UA students compete in student rocket design competition
CBS 19 (Huntsville) – April 15
Nearly 50 teams from around the country are in Huntsville this weekend. The rocket-scientists-in-the-making will be showing off and then using their custom made rockets. The University of Alabama is one of four Alabama teams, and several SEC squads competing, proving that football isn’t the only competition they care about.

Terrific cast sails through comedy’s lofty ambitions
Tuscaloosa News – April 16
Readers or theater-goers struggling with the poetry and syntax of Shakespeare, imposed by era as much as pentameter, have compared the problem as “watching algebra on stage.” Tom Stoppard probably didn’t spin the pearl of “Arcadia” around that bit of bothersome grit, but maybe … Don’t stop there: The above paragraph is a misnomer in search of a joke. It’s not necessary to be a mathematician or even a Stoppard fan to dig into this comedy at the University of Alabama’s Allen Bales Theatre. Yes, it is a comedy, Stoppard style. Some effort is required; the cast and crew have shown the work.

UA Law Student Winning on Jeopardy
Tuscaloosa News – April 16 (Photo gallery)
Carter Spires, center, a second year law student at the University of Alabama, and classmates cheer after he wins on an episode of Jeopardy while watching at the University of Alabama Law School Wednesday, April 13, 2016. Spires won Wednesday and goes on to compete Thursday.

Museum will host experts in research, preservation
Tuscaloosa News – April 15
The public is invited to learn about Alabama’s waterways during “Science Sunday: Aquatic Alabama” at the Alabama Museum of Natural History on the University of Alabama campus this weekend. The free event, which will be from 1-4:30 p.m., will feature exhibitors from several UA departments and water-related organizations from around Tuscaloosa. The exhibitors will offer table presentations about Alabama’s waterways, as well as information about water research and preservation efforts.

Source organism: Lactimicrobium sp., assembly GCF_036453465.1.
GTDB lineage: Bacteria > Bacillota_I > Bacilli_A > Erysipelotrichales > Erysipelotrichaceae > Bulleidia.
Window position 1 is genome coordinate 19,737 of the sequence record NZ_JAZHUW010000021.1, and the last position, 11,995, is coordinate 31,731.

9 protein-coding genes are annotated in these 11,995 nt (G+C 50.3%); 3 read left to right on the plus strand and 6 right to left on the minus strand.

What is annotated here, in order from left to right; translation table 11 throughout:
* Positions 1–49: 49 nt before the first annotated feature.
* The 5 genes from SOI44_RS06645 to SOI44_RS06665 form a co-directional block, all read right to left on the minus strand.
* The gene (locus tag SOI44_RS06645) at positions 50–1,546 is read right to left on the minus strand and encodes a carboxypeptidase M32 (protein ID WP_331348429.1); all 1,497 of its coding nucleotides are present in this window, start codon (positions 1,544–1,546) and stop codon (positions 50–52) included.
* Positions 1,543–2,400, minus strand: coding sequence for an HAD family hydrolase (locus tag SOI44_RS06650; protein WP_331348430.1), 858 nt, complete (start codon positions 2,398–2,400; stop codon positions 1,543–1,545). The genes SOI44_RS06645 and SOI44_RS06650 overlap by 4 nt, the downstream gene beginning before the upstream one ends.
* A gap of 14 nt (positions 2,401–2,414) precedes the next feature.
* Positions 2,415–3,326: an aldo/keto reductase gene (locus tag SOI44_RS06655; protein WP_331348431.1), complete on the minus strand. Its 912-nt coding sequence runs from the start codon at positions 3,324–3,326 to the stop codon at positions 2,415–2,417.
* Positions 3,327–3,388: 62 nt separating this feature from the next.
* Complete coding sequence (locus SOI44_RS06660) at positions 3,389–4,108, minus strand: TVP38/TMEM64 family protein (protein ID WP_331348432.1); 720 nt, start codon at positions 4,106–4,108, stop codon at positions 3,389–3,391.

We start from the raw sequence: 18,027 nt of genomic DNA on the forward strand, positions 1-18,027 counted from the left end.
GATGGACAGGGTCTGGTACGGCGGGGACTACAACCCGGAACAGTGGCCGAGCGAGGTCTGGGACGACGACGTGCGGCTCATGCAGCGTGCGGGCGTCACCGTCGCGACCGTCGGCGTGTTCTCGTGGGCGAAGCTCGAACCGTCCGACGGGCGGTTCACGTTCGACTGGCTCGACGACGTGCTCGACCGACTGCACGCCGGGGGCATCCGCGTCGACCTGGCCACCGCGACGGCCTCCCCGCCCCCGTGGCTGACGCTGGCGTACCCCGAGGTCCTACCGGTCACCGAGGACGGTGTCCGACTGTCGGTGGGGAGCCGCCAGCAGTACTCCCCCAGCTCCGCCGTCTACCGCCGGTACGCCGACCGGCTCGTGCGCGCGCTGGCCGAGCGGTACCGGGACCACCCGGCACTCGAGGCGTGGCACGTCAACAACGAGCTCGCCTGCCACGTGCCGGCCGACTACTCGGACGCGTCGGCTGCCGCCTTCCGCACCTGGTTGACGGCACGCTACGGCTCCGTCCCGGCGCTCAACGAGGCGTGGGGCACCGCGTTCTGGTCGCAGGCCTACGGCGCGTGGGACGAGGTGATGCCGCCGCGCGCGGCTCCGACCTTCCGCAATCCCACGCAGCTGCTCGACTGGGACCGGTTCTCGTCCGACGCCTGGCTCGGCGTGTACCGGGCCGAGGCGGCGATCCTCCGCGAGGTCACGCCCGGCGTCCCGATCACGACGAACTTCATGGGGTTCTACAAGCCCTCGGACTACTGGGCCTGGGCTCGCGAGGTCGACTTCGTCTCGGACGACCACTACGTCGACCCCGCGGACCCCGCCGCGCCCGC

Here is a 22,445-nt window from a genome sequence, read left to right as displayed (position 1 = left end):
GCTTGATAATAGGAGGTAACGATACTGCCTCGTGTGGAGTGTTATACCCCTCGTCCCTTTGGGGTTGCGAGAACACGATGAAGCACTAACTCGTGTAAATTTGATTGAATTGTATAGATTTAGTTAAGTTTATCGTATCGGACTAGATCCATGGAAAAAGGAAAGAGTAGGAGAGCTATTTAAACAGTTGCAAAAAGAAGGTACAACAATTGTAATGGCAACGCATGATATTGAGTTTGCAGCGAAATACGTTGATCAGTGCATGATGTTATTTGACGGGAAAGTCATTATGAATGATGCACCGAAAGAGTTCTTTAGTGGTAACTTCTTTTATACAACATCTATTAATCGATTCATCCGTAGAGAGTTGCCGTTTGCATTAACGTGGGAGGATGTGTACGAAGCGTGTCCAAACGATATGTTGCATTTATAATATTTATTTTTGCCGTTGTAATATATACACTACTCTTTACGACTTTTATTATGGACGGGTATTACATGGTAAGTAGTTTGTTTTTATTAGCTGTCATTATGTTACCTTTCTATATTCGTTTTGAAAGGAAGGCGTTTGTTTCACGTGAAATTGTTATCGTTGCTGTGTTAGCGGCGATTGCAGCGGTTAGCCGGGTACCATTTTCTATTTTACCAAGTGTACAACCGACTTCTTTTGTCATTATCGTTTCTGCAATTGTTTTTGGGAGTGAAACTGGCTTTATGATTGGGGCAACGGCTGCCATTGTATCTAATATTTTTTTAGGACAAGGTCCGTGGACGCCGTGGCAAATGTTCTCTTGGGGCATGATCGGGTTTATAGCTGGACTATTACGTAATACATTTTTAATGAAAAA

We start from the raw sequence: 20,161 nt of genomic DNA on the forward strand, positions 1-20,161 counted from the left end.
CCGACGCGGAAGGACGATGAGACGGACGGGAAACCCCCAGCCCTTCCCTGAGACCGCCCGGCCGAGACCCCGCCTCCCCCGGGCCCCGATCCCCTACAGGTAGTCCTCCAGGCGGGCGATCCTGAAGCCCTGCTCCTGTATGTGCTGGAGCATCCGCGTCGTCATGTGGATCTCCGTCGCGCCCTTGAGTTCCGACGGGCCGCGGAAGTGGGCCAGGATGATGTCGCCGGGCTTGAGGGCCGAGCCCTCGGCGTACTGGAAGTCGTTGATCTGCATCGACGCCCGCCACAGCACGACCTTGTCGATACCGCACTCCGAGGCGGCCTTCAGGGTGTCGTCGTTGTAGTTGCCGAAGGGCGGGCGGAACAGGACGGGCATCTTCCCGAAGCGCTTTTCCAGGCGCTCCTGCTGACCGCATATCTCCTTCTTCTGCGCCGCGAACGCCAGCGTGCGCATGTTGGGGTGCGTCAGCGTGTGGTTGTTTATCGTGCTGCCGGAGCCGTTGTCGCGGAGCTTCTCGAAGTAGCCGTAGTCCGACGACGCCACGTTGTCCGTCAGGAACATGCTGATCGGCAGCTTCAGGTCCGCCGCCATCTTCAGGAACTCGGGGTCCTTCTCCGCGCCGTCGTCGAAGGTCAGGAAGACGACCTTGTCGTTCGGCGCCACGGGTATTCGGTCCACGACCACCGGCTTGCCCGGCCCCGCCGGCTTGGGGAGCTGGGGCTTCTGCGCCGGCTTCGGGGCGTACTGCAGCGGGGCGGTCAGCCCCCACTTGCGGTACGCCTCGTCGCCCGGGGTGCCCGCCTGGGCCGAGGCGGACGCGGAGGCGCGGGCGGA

Immigration prompts role reversal at Supreme Court
Politico – April 17
For decades, liberals have been pushing to broaden access to the courts, inviting judges to wade into disputes over environmental issues, education and even immigration. Conservatives have been fighting that trend, arguing that only those suffering direct, concrete impacts should be able to challenge those policies in the legal system. In a disorienting role reversal, when the Supreme Court meets Monday to take up President Barack Obama’s executive actions on immigration, those two camps will be making precisely the opposite arguments … “It strikes me as having the the right fight on the wrong territory,” said University of Alabama law professor Heather Elliott, a former clerk to Supreme Court Justice Ruth Bader Ginsburg.

Turn Down for What: Sleep Sober for a Good Night of Sleep
Huffington Post – April 15
Venture onto a college campus on any given weekend (including finals week) and you’ll find students stumbling from one party to the next, visibly intoxicated. Some leave the party early, others don’t remember making it back at all. The partygoers are often drunk and under the influence of marijuana when returning home. What college students often don’t realize is that these two substances — alcohol and marijuana — are negatively affecting their sleep. College students already have a difficult time getting enough sleep. A 2014 University of Alabama study found that 60 percent of college students are not getting a healthy amount of sleep.